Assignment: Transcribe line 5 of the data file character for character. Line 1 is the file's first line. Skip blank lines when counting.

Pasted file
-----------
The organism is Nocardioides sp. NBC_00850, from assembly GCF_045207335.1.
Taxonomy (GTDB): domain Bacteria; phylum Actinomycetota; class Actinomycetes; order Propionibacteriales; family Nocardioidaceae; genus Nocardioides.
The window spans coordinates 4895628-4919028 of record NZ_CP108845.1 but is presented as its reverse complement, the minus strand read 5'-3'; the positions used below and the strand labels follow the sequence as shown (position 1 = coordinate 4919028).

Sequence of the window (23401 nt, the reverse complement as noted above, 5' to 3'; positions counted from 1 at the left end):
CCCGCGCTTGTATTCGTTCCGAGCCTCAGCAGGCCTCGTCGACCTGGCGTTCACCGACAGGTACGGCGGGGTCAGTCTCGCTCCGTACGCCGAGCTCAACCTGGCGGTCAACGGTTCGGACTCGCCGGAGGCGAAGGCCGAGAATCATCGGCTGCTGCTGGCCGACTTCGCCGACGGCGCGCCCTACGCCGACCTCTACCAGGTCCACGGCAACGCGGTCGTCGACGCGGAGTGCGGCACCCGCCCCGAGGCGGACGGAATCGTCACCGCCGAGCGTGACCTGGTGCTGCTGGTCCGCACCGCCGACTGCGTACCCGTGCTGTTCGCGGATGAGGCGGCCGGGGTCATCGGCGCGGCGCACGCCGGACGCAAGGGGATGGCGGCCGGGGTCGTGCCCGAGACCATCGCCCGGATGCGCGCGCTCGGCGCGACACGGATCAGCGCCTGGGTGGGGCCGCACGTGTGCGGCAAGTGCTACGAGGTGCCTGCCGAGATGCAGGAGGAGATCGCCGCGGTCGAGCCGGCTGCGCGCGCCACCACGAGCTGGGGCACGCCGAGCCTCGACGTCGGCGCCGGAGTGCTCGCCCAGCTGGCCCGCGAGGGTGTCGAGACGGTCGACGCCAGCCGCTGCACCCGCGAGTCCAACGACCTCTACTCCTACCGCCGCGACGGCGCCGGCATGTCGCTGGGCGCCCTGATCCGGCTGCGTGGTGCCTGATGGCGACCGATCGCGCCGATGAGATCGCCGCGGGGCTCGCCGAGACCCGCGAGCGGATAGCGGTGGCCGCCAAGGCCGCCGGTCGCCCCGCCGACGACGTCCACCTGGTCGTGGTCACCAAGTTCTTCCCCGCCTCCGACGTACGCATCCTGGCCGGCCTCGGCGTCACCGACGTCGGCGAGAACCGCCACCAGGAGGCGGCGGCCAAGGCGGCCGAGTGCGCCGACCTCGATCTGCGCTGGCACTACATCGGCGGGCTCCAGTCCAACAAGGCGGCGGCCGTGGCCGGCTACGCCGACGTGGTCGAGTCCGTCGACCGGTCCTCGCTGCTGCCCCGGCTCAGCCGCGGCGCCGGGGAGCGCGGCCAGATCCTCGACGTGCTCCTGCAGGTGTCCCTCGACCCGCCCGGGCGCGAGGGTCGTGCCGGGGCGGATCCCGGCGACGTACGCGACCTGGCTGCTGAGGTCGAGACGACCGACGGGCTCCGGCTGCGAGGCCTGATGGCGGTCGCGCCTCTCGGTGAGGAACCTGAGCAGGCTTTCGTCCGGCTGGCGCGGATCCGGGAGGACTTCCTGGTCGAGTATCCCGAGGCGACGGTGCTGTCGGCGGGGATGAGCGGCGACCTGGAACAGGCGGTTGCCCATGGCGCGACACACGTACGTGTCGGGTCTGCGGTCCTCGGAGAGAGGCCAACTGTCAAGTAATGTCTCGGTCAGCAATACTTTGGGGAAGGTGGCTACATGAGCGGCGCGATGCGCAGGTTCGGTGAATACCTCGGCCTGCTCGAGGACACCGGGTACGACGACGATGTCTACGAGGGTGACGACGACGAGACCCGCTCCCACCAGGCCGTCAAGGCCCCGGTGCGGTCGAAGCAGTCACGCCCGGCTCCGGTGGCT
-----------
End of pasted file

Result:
CCCGCGCTTGTATTCGTTCCGAGCCTCAGCAGGCCTCGTCGACCTGGCGTTCACCGACAGGTACGGCGGGGTCAGTCTCGCTCCGTACGCCGAGCTCAACCTGGCGGTCAACGGTTCGGACTCGCCGGAGGCGAAGGCCGAGAATCATCGGCTGCTGCTGGCCGACTTCGCCGACGGCGCGCCCTACGCCGACCTCTACCAGGTCCACGGCAACGCGGTCGTCGACGCGGAGTGCGGCACCCGCCCCGAGGCGGACGGAATCGTCACCGCCGAGCGTGACCTGGTGCTGCTGGTCCGCACCGCCGACTGCGTACCCGTGCTGTTCGCGGATGAGGCGGCCGGGGTCATCGGCGCGGCGCACGCCGGACGCAAGGGGATGGCGGCCGGGGTCGTGCCCGAGACCATCGCCCGGATGCGCGCGCTCGGCGCGACACGGATCAGCGCCTGGGTGGGGCCGCACGTGTGCGGCAAGTGCTACGAGGTGCCTGCCGAGATGCAGGAGGAGATCGCCGCGGTCGAGCCGGCTGCGCGCGCCACCACGAGCTGGGGCACGCCGAGCCTCGACGTCGGCGCCGGAGTGCTCGCCCAGCTGGCCCGCGAGGGTGTCGAGACGGTCGACGCCAGCCGCTGCACCCGCGAGTCCAACGACCTCTACTCCTACCGCCGCGACGGCGCCGGCATGTCGCTGGGCGCCCTGATCCGGCTGCGTGGTGCCTGATGGCGACCGATCGCGCCGATGAGATCGCCGCGGGGCTCGCCGAGACCCGCGAGCGGATAGCGGTGGCCGCCAAGGCCGCCGGTCGCCCCGCCGACGACGTCCACCTGGTCGTGGTCACCAAGTTCTTCCCCGCCTCCGACGTACGCATCCTGGCCGGCCTCGGCGTCACCGACGTCGGCGAGAACCGCCACCAGGAGGCGGCGGCCAAGGCGGCCGAGTGCGCCGACCTCGATCTGCGCTGGCACTACATCGGCGGGCTCCAGTCCAACAAGGCGGCGGCCGTGGCCGGCTACGCCGACGTGGTCGAGTCCGTCGACCGGTCCTCGCTGCTGCCCCGGCTCAGCCGCGGCGCCGGGGAGCGCGGCCAGATCCTCGACGTGCTCCTGCAGGTGTCCCTCGACCCGCCCGGGCGCGAGGGTCGTGCCGGGGCGGATCCCGGCGACGTACGCGACCTGGCTGCTGAGGTCGAGACGACCGACGGGCTCCGGCTGCGAGGCCTGATGGCGGTCGCGCCTCTCGGTGAGGAACCTGAGCAGGCTTTCGTCCGGCTGGCGCGGATCCGGGAGGACTTCCTGGTCGAGTATCCCGAGGCGACGGTGCTGTCGGCGGGGATGAGCGGCGACCTGGAACAGGCGGTTGCCCATGGCGCGACACACGTACGTGTCGGGTCTGCGGTCCTCGGAGAGAGGCCAACTGTCAAGTAATGTCTCGGTCAGCAATACTTTGGGGAAGGTGGCTACATGAGCGGCGCGATGCGCAGGTTCGGTGAATACCTCGGCCTGCTCGAGGACACCGGGTACGACGACGATGTCTACGAGGGTGACGACGACGAGACCCGCTCCCACCAGGCCGTCAAGGCCCCGGTGCGGTCGAAGCAGTCACGCCCGGCTCCGGTGGCT